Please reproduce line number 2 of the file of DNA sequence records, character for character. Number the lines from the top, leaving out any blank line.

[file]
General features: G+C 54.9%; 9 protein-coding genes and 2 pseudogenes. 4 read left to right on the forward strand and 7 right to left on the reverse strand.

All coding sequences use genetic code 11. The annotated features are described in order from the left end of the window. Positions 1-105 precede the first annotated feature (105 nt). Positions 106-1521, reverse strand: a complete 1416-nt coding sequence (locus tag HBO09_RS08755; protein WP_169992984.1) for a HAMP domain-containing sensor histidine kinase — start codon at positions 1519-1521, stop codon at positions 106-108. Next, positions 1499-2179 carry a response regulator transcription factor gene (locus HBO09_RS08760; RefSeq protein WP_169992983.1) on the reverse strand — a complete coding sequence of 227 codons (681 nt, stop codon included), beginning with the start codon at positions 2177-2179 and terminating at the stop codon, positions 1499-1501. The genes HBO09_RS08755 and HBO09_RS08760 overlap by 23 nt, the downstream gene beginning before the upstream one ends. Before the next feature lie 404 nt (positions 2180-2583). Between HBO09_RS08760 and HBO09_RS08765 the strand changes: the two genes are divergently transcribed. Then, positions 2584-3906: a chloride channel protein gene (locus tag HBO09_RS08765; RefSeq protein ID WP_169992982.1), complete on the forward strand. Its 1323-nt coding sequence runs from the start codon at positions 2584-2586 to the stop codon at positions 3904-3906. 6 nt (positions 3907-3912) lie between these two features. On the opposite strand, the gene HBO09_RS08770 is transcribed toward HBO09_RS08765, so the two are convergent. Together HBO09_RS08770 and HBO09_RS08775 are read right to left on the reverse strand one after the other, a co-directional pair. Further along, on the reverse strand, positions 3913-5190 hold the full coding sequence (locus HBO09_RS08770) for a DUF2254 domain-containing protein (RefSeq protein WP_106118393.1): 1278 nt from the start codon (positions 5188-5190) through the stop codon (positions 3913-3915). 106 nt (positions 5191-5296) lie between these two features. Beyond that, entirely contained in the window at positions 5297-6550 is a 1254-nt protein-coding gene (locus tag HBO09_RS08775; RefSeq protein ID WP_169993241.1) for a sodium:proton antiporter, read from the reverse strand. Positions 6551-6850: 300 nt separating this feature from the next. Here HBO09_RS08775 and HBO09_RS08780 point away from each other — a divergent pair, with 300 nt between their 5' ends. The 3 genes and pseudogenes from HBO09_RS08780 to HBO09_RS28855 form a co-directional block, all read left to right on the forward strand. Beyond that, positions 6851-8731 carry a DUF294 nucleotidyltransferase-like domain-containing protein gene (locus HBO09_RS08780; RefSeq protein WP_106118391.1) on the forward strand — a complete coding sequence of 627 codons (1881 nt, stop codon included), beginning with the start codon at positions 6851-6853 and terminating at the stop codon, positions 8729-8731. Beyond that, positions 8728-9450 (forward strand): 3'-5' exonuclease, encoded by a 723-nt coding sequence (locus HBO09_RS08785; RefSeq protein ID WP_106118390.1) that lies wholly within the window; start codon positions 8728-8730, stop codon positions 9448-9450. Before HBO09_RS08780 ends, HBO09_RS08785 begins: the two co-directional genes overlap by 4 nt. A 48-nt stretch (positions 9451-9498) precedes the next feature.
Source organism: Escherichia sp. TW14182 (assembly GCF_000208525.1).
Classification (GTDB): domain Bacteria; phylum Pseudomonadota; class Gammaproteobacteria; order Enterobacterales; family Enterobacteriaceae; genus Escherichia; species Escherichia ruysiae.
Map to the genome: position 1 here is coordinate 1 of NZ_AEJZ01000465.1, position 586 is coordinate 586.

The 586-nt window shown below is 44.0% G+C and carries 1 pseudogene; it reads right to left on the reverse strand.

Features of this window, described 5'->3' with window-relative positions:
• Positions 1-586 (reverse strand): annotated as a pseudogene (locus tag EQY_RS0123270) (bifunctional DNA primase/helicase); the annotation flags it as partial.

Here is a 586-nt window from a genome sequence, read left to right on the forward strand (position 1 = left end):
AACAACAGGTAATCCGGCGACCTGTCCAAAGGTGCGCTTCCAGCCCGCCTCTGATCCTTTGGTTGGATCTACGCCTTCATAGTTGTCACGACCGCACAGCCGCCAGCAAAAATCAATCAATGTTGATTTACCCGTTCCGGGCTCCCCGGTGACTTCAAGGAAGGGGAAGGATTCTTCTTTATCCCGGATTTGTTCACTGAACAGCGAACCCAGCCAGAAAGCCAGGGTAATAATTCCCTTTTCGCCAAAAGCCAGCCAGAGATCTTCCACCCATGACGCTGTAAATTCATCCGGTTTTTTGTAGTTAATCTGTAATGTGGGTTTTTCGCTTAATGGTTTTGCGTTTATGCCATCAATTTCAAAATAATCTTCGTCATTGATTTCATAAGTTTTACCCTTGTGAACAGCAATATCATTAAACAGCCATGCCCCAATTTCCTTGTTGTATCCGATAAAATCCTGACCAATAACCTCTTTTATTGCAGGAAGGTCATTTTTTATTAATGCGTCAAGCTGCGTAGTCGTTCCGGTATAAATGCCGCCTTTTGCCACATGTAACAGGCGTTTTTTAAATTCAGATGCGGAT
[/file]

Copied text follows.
All coding sequences use genetic code 11. The annotated features are described in order from the left end of the window. Positions 1-105 precede the first annotated feature (105 nt). Positions 106-1521, reverse strand: a complete 1416-nt coding sequence (locus tag HBO09_RS08755; protein WP_169992984.1) for a HAMP domain-containing sensor histidine kinase — start codon at positions 1519-1521, stop codon at positions 106-108. Next, positions 1499-2179 carry a response regulator transcription factor gene (locus HBO09_RS08760; RefSeq protein WP_169992983.1) on the reverse strand — a complete coding sequence of 227 codons (681 nt, stop codon included), beginning with the start codon at positions 2177-2179 and terminating at the stop codon, positions 1499-1501. The genes HBO09_RS08755 and HBO09_RS08760 overlap by 23 nt, the downstream gene beginning before the upstream one ends. Before the next feature lie 404 nt (positions 2180-2583). Between HBO09_RS08760 and HBO09_RS08765 the strand changes: the two genes are divergently transcribed. Then, positions 2584-3906: a chloride channel protein gene (locus tag HBO09_RS08765; RefSeq protein ID WP_169992982.1), complete on the forward strand. Its 1323-nt coding sequence runs from the start codon at positions 2584-2586 to the stop codon at positions 3904-3906. 6 nt (positions 3907-3912) lie between these two features. On the opposite strand, the gene HBO09_RS08770 is transcribed toward HBO09_RS08765, so the two are convergent. Together HBO09_RS08770 and HBO09_RS08775 are read right to left on the reverse strand one after the other, a co-directional pair. Further along, on the reverse strand, positions 3913-5190 hold the full coding sequence (locus HBO09_RS08770) for a DUF2254 domain-containing protein (RefSeq protein WP_106118393.1): 1278 nt from the start codon (positions 5188-5190) through the stop codon (positions 3913-3915). 106 nt (positions 5191-5296) lie between these two features. Beyond that, entirely contained in the window at positions 5297-6550 is a 1254-nt protein-coding gene (locus tag HBO09_RS08775; RefSeq protein ID WP_169993241.1) for a sodium:proton antiporter, read from the reverse strand. Positions 6551-6850: 300 nt separating this feature from the next. Here HBO09_RS08775 and HBO09_RS08780 point away from each other — a divergent pair, with 300 nt between their 5' ends. The 3 genes and pseudogenes from HBO09_RS08780 to HBO09_RS28855 form a co-directional block, all read left to right on the forward strand. Beyond that, positions 6851-8731 carry a DUF294 nucleotidyltransferase-like domain-containing protein gene (locus HBO09_RS08780; RefSeq protein WP_106118391.1) on the forward strand — a complete coding sequence of 627 codons (1881 nt, stop codon included), beginning with the start codon at positions 6851-6853 and terminating at the stop codon, positions 8729-8731. Beyond that, positions 8728-9450 (forward strand): 3'-5' exonuclease, encoded by a 723-nt coding sequence (locus HBO09_RS08785; RefSeq protein ID WP_106118390.1) that lies wholly within the window; start codon positions 8728-8730, stop codon positions 9448-9450. Before HBO09_RS08780 ends, HBO09_RS08785 begins: the two co-directional genes overlap by 4 nt. A 48-nt stretch (positions 9451-9498) precedes the next feature.